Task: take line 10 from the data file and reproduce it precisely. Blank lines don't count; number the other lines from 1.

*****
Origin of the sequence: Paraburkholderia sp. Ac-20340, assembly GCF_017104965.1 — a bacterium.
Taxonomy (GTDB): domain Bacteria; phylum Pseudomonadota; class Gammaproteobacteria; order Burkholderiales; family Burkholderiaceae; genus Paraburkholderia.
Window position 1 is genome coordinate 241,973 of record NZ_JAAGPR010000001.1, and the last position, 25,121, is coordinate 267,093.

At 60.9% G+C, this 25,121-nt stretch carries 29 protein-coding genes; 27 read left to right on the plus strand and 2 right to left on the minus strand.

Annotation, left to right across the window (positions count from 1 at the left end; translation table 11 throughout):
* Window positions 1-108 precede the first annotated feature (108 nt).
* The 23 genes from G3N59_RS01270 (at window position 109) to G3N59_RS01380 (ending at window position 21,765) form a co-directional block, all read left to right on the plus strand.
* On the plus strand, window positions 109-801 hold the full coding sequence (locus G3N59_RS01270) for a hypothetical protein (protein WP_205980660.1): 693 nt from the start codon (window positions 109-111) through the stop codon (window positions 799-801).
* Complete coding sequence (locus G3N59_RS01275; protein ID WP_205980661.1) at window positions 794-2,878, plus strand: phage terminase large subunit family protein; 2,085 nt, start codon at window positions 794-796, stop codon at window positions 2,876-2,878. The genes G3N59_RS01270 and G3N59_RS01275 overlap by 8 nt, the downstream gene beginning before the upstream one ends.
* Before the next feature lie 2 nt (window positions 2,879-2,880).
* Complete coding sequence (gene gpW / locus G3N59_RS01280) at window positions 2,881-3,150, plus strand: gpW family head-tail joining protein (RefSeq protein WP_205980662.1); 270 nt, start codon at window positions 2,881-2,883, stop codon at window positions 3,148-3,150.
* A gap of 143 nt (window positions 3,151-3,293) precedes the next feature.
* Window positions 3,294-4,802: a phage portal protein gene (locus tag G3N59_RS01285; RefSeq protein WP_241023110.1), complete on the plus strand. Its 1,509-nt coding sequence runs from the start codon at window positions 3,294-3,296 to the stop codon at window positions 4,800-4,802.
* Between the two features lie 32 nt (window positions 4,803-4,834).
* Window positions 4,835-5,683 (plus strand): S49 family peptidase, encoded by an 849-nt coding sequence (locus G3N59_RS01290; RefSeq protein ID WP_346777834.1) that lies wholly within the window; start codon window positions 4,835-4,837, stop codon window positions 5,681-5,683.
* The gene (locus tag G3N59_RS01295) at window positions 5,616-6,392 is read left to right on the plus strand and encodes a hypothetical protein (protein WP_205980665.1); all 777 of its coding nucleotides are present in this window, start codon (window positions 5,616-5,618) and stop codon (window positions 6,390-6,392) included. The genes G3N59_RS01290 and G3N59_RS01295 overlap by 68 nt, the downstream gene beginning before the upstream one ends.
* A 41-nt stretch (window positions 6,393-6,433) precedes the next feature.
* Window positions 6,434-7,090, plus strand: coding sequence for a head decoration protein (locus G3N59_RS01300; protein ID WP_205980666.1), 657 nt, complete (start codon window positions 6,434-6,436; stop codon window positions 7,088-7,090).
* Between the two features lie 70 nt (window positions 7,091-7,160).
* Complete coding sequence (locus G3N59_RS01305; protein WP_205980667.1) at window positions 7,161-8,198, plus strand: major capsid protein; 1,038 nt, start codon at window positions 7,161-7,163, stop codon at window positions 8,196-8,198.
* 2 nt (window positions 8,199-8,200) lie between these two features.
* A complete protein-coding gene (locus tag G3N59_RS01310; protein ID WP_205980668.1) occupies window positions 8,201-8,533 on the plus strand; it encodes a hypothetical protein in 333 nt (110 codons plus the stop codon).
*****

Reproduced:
* Before the next feature lie 2 nt (window positions 2,879-2,880).